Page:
Modern regenerative medicine heavily relies on innovative tissue engineering techniques. These methods blend cell transplantation, materials science, and microengineering to produce organoids that faithfully replicate the function of damaged tissues and organs, thus restoring their normal function. The process involves creating new tissue on biodegradable 3D scaffolds that are thoughtfully designed to support cell adhesion, replicate the mechanical properties of the target tissue, promote angiogenesis, and ensure proper tissue perfusion. Importantly, they are intended to be non-immunogenic, reducing the need for widespread immune suppression (Garzón et al., 2012; Gubareva et al., 2016). The success of regenerative treatments is closely linked to the number of stem cells transplanted into the tissue (Thompson et al., 2016). In many cases, expanding the population of transplantable stem cells ex vivo (outside the body) is necessary before transplantation. This process significantly enhances the likelihood of success. To achieve successful regenerative outcomes, transplanted stem cells must survive, multiply, differentiate into the appropriate cell types, and integrate into the host's circulatory system (Nathamgari et al., 2015).

Figure 8: Mesenchymal stem cells and their potential (de Fazio, 2022).
ESCs in Regenerative Medicine

1998 marked a significant breakthroughJames Thomson successfully isolated human embryonic stem cells (hESCs) (Thomson, 1998). These extraordinary cells are pluripotent and can give rise to over 200 distinct cell types, thanks to the dynamic interplay of transcription factors like OCT4, SOX2, and NANOG. As discussed throughout this 101 series, these factors govern the pluripotent fate of hESCs, orchestrating their remarkable versatility (Hogan et al., 2015). When subjected to specific culture conditions, embryonic stem cells can differentiate into various cell types, including hepatocytes, retinal ganglion cells, chondrocytes, pancreatic progenitor cells, cone cells, cardiomyocytes, pacemaker cells, eggs, and sperm. These differentiated cells can be employed in tissue-specific regeneration and disease treatment approaches (Mahla, 2016).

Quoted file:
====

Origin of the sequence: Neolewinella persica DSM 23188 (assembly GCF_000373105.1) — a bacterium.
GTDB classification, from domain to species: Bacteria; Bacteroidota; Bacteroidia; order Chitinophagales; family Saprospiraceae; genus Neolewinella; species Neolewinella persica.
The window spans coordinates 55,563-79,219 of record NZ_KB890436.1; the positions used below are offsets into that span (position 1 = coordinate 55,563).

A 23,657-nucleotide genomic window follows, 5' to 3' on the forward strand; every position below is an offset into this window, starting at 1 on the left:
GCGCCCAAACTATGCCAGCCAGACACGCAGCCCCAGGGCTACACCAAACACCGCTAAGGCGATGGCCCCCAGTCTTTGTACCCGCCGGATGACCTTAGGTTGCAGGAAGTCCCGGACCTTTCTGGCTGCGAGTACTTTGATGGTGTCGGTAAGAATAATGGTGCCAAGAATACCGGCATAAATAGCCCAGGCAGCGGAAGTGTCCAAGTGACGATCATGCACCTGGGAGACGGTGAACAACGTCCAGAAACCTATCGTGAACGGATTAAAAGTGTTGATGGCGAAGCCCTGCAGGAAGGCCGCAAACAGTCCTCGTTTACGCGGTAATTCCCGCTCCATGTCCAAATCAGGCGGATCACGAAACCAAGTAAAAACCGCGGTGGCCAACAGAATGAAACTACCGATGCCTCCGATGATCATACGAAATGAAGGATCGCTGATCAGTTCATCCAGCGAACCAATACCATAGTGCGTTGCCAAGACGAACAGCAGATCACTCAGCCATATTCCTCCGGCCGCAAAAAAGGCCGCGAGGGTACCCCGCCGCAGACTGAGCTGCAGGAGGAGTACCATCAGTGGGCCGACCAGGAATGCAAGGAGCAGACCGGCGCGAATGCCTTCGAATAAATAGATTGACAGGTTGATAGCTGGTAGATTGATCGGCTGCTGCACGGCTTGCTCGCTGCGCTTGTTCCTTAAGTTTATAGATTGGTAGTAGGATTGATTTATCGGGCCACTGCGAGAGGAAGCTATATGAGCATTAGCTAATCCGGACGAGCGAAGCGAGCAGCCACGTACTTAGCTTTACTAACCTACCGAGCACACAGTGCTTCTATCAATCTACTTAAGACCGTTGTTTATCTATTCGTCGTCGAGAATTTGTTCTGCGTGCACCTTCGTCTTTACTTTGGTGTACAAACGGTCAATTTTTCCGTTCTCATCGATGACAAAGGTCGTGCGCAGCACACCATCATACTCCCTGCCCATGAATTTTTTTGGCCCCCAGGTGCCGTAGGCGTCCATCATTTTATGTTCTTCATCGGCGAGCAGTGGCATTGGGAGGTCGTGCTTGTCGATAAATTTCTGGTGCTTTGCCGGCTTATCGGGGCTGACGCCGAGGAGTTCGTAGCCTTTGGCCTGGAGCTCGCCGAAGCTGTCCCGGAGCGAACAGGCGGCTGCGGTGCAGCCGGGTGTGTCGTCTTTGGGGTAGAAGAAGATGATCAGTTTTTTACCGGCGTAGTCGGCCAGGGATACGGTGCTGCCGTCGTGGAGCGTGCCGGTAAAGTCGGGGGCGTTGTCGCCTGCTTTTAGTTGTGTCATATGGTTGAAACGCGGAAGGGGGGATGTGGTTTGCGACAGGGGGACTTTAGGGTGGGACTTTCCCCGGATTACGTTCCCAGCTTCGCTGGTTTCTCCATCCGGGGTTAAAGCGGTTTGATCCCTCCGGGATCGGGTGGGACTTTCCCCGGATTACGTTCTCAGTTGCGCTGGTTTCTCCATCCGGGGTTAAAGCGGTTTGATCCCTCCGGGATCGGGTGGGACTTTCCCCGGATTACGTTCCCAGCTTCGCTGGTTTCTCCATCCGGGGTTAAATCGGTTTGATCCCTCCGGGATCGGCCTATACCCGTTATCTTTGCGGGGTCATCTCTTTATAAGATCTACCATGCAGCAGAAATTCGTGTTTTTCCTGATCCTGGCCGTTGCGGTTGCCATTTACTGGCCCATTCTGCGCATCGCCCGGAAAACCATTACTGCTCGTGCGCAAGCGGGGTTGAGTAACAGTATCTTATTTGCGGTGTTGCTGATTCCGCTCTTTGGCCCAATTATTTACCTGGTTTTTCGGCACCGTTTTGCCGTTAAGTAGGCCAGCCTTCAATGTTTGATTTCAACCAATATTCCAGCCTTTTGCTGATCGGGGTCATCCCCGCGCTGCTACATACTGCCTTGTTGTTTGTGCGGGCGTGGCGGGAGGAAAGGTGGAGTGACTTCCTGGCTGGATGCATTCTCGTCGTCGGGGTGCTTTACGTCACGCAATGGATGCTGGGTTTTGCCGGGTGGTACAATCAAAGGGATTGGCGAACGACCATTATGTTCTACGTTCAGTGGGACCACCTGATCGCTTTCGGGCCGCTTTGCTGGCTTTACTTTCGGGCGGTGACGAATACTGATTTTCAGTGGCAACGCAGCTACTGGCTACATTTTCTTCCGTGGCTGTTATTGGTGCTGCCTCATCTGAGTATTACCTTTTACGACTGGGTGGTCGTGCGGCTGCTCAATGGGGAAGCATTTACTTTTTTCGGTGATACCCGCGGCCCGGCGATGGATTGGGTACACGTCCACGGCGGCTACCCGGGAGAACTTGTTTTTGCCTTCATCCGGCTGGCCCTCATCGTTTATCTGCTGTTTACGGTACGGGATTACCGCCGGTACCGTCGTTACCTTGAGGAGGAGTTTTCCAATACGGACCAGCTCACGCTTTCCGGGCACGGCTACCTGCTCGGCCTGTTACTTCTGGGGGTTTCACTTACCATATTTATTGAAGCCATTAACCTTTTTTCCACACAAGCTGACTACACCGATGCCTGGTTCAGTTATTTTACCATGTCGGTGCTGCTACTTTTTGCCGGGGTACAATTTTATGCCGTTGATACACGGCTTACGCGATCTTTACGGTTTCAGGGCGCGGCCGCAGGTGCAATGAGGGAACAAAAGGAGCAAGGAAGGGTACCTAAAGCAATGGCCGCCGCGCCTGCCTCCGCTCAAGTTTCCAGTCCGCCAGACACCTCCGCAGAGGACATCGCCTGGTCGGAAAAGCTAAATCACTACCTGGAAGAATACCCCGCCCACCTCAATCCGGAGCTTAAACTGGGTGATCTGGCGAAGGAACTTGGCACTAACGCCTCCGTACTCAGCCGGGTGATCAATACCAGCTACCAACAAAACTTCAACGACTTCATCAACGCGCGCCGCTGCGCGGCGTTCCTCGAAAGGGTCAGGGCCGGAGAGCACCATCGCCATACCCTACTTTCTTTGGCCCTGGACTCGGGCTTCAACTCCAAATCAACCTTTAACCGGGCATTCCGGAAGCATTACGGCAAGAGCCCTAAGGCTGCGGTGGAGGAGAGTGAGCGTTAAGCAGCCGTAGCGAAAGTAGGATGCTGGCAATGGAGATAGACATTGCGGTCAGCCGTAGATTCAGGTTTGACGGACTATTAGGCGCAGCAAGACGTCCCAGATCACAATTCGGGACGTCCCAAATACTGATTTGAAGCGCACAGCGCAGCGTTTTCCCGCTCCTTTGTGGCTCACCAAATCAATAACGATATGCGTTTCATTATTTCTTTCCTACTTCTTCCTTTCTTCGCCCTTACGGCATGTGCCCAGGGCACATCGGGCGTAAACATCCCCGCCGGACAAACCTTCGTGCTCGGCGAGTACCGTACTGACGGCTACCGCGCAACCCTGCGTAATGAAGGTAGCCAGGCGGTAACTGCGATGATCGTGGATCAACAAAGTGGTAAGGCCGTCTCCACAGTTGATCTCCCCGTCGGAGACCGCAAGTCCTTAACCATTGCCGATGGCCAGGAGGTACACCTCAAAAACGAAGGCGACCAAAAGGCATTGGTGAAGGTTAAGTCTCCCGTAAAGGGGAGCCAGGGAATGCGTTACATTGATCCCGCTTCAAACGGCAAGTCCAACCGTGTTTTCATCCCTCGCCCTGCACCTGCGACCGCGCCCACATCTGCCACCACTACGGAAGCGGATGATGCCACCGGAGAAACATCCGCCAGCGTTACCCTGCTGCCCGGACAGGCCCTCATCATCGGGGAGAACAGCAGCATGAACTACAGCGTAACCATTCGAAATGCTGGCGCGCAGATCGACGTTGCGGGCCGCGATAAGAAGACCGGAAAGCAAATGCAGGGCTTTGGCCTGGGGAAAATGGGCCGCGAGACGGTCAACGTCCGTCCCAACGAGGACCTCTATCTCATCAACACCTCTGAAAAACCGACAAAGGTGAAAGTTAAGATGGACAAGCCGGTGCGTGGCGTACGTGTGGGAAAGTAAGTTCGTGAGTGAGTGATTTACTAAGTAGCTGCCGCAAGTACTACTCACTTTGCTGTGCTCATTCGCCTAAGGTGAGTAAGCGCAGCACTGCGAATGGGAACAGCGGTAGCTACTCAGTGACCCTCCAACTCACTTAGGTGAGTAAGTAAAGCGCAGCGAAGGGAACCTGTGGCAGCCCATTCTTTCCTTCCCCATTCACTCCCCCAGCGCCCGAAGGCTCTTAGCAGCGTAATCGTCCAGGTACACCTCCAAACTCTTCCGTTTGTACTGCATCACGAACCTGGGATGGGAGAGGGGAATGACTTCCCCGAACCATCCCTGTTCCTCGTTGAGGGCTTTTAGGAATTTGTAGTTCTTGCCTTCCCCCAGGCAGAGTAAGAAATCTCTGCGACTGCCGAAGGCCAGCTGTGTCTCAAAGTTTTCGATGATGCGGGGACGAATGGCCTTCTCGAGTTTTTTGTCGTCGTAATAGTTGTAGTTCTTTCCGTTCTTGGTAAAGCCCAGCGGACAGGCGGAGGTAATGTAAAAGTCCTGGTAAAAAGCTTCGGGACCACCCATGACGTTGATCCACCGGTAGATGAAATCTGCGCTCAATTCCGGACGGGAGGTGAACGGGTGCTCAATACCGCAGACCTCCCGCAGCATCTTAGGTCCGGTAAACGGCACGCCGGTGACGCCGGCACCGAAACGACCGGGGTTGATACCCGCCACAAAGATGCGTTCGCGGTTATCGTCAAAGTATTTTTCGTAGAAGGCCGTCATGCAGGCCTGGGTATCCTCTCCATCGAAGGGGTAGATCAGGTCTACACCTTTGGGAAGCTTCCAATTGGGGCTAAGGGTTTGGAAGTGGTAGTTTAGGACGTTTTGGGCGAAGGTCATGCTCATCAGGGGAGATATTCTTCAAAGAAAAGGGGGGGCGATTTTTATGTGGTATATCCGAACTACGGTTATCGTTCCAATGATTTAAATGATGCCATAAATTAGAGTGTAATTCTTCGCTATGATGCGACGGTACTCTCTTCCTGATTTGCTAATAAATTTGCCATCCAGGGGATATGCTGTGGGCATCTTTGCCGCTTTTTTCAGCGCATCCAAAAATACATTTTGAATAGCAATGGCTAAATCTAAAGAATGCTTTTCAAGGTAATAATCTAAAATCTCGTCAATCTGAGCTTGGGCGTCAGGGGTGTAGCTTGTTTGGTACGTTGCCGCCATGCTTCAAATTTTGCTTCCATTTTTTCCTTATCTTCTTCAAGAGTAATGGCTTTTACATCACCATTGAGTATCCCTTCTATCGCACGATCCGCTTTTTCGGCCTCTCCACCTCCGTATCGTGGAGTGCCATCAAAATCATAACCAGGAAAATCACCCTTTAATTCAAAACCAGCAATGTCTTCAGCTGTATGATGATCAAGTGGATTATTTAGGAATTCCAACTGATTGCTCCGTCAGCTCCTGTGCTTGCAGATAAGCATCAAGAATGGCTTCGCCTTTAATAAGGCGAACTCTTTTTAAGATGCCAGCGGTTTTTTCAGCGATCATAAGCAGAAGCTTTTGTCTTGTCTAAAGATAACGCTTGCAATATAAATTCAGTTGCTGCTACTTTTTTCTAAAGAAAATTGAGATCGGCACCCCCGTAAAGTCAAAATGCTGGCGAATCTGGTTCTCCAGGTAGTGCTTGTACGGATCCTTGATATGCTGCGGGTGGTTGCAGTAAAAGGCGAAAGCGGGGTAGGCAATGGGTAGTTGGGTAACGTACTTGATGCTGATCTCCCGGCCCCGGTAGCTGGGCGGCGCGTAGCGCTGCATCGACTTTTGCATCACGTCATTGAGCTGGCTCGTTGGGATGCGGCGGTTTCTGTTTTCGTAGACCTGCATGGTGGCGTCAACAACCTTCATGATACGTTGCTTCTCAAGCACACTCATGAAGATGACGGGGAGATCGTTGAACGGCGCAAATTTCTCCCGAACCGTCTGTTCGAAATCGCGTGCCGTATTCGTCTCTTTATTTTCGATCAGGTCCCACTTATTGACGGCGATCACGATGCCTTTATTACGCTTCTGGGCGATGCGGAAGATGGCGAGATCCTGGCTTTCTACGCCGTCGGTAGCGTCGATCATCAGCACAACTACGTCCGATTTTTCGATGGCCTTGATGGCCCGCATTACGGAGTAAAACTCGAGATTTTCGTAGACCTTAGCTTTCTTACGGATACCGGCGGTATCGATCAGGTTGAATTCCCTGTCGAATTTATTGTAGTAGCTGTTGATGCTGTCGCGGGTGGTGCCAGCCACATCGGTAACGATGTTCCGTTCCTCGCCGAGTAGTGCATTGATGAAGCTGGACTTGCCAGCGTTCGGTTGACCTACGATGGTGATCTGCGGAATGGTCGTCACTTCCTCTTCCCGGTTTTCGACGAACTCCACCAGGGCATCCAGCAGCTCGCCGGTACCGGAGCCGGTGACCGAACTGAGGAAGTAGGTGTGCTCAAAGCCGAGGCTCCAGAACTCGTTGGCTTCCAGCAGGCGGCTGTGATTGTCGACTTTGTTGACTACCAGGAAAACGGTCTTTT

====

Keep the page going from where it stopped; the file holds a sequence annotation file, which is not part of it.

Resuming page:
Devastating conditions like spinal cord injuries (SCIs), often resulting from infections, cancer treatments, or accidents, have witnessed a glimmer of hope via the transplantation of hESCs. Paraplegic or quadriplegic SCI patients who receive these transplants experience considerable improvements in body control, balance, sensation, and limb movements. The transplanted stem cells demonstrate an ability to home in on the injury sites, contributing to the recovery process (Shroff & Gupta, 2015).

Figure 9: ESCs in regenerative medicine (Mahla, 2016).

Age-related macular degeneration (ARMD) is another area where hESCs offer hope. ARMD involves the deterioration of the retinal pigment epithelium in the central retina macula, leading to vision loss. Researchers have addressed this challenge by genetically manipulating hESCs by introducing the COCO gene. This gene, typically active during embryogenesis, is artificially incorporated into the hESCs to ensure continuous expression. This sustained COCO gene expression guides the lineage commitment of hESCs into cone cells, effectively suppressing signalling pathways like TGF, BMP, and Wnt. When these specialised cone cells are transplanted into the eye, they can reverse the effects of ARMD. These cells migrate and form sheet-like structures within the host retina, potentially restoring lost vision. However, a complex challenge remains in ARMD therapeutics: establishing the missing neuronal connections among retinal ganglion cells, cones, and the retinal pigment epithelium (Zhou et al., 2015).